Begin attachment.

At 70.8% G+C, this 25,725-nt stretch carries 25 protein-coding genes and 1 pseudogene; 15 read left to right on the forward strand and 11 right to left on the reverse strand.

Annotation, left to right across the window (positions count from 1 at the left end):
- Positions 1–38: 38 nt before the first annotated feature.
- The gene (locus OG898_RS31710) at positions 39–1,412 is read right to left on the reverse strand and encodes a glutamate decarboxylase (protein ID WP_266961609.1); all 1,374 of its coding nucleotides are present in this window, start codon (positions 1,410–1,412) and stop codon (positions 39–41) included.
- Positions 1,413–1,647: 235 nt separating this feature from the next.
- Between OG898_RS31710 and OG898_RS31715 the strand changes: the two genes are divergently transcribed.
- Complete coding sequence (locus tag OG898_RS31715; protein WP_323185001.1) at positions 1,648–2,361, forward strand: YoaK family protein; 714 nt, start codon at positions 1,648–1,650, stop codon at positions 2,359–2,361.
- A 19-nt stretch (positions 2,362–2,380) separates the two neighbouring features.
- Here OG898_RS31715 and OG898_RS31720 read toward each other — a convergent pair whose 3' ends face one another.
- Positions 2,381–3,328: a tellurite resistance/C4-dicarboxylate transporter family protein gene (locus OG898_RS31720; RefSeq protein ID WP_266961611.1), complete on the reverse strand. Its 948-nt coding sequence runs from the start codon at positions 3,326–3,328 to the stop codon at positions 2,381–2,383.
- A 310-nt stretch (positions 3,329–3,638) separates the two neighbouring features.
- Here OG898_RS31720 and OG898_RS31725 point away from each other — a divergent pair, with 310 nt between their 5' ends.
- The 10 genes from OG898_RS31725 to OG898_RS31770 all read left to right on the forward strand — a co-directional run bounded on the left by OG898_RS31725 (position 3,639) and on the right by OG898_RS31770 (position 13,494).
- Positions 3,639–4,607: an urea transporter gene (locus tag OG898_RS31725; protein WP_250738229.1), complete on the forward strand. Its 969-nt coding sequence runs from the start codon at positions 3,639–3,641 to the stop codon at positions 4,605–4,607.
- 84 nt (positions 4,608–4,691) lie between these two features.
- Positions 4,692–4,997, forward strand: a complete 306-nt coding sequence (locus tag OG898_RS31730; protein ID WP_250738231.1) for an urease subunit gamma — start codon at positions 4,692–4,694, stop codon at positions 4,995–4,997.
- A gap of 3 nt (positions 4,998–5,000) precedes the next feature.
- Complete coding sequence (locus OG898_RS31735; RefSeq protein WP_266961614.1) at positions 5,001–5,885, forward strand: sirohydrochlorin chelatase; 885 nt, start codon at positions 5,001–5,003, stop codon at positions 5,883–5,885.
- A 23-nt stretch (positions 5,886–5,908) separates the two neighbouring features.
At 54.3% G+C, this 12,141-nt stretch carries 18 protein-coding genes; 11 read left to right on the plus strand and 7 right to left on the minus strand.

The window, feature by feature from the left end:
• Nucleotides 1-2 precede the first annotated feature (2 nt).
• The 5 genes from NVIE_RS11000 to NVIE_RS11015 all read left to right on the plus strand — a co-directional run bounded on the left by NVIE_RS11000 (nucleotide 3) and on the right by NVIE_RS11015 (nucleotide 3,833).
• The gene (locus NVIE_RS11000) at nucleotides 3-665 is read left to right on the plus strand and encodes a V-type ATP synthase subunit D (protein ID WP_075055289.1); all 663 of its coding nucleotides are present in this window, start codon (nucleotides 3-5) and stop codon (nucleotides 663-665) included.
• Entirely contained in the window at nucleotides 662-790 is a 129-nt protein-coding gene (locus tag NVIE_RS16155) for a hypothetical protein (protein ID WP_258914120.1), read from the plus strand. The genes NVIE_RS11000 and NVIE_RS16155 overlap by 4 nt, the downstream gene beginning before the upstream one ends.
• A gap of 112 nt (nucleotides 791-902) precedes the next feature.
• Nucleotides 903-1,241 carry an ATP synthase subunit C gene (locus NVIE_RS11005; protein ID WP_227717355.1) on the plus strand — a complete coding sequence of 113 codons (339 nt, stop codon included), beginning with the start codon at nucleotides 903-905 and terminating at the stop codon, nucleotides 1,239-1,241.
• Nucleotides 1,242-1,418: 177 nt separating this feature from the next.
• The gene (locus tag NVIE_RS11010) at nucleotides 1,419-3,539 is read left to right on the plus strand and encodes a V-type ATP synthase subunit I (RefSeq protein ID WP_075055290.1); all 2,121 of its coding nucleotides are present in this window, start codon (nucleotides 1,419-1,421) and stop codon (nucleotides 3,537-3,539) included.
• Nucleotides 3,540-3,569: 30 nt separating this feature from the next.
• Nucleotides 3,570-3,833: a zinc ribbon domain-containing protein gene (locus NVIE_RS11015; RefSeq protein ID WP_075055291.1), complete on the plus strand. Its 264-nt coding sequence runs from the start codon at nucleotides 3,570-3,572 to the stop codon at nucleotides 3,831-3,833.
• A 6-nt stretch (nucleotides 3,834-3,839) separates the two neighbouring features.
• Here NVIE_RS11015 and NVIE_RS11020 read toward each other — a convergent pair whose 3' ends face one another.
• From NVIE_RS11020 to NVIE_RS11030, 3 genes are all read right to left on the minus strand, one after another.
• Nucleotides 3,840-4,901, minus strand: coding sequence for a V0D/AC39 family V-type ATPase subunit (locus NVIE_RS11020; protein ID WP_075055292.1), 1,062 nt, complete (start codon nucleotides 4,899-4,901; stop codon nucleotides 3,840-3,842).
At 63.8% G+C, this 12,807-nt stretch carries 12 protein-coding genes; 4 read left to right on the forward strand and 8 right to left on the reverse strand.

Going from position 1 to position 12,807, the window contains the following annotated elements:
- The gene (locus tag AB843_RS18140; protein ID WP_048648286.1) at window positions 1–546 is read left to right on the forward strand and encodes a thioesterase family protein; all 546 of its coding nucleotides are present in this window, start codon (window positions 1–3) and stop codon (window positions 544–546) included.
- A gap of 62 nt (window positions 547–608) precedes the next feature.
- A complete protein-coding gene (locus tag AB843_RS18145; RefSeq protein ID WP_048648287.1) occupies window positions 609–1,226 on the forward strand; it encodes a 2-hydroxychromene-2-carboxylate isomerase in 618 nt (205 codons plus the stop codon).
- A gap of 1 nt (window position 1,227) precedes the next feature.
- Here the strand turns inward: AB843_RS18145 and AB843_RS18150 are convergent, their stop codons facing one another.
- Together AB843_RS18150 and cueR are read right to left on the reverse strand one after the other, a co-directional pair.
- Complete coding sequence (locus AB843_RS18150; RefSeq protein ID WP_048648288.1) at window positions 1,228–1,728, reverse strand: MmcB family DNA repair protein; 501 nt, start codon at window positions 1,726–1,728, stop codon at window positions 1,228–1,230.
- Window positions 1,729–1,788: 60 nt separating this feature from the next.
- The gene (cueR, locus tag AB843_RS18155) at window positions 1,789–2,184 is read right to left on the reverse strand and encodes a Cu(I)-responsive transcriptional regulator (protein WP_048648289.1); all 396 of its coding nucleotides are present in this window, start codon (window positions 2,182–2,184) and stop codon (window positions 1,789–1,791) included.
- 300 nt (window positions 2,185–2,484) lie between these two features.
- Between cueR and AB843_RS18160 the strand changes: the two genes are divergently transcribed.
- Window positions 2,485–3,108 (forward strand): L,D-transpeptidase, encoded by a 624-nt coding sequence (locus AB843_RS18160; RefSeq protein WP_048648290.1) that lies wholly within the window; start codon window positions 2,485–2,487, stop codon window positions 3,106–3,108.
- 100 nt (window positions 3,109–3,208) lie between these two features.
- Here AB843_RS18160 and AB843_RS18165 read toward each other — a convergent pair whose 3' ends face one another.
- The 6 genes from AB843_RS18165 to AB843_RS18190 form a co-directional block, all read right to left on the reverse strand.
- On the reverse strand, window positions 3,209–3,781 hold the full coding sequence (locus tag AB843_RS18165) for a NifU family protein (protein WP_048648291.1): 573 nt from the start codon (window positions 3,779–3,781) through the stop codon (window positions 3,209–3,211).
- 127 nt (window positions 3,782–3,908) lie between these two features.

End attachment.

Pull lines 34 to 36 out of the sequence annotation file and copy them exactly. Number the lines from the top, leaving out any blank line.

• From NVIE_RS11020 to NVIE_RS11030, 3 genes are all read right to left on the minus strand, one after another.
• Nucleotides 3,840-4,901, minus strand: coding sequence for a V0D/AC39 family V-type ATPase subunit (locus NVIE_RS11020; protein ID WP_075055292.1), 1,062 nt, complete (start codon nucleotides 4,899-4,901; stop codon nucleotides 3,840-3,842).
At 63.8% G+C, this 12,807-nt stretch carries 12 protein-coding genes; 4 read left to right on the forward strand and 8 right to left on the reverse strand.